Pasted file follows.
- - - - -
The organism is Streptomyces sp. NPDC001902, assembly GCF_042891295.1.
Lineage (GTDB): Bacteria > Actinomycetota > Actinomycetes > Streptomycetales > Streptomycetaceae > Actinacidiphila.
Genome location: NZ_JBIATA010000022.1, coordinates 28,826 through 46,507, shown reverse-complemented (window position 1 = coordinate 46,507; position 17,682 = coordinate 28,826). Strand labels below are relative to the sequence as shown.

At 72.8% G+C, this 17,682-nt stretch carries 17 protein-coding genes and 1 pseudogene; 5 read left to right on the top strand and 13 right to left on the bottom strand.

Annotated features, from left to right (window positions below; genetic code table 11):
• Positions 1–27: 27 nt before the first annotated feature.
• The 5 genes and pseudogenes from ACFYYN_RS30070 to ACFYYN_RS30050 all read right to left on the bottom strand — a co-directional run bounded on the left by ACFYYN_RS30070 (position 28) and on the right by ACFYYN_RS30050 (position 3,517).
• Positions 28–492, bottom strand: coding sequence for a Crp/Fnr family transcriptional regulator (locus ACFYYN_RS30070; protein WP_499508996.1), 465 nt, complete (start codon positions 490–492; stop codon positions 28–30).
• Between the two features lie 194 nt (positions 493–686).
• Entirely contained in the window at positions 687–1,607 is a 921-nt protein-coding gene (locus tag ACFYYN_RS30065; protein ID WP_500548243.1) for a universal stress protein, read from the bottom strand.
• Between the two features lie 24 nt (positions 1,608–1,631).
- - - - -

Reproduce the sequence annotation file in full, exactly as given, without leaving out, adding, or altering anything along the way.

The organism is Streptomyces sp. NPDC001902, assembly GCF_042891295.1.
Lineage (GTDB): Bacteria > Actinomycetota > Actinomycetes > Streptomycetales > Streptomycetaceae > Actinacidiphila.
Genome location: NZ_JBIATA010000022.1, coordinates 28,826 through 46,507, shown reverse-complemented (window position 1 = coordinate 46,507; position 17,682 = coordinate 28,826). Strand labels below are relative to the sequence as shown.

At 72.8% G+C, this 17,682-nt stretch carries 17 protein-coding genes and 1 pseudogene; 5 read left to right on the top strand and 13 right to left on the bottom strand.

Annotated features, from left to right (window positions below; genetic code table 11):
• Positions 1–27: 27 nt before the first annotated feature.
• The 5 genes and pseudogenes from ACFYYN_RS30070 to ACFYYN_RS30050 all read right to left on the bottom strand — a co-directional run bounded on the left by ACFYYN_RS30070 (position 28) and on the right by ACFYYN_RS30050 (position 3,517).
• Positions 28–492, bottom strand: coding sequence for a Crp/Fnr family transcriptional regulator (locus ACFYYN_RS30070; protein WP_499508996.1), 465 nt, complete (start codon positions 490–492; stop codon positions 28–30).
• Between the two features lie 194 nt (positions 493–686).
• Entirely contained in the window at positions 687–1,607 is a 921-nt protein-coding gene (locus tag ACFYYN_RS30065; protein ID WP_500548243.1) for a universal stress protein, read from the bottom strand.
• Between the two features lie 24 nt (positions 1,608–1,631).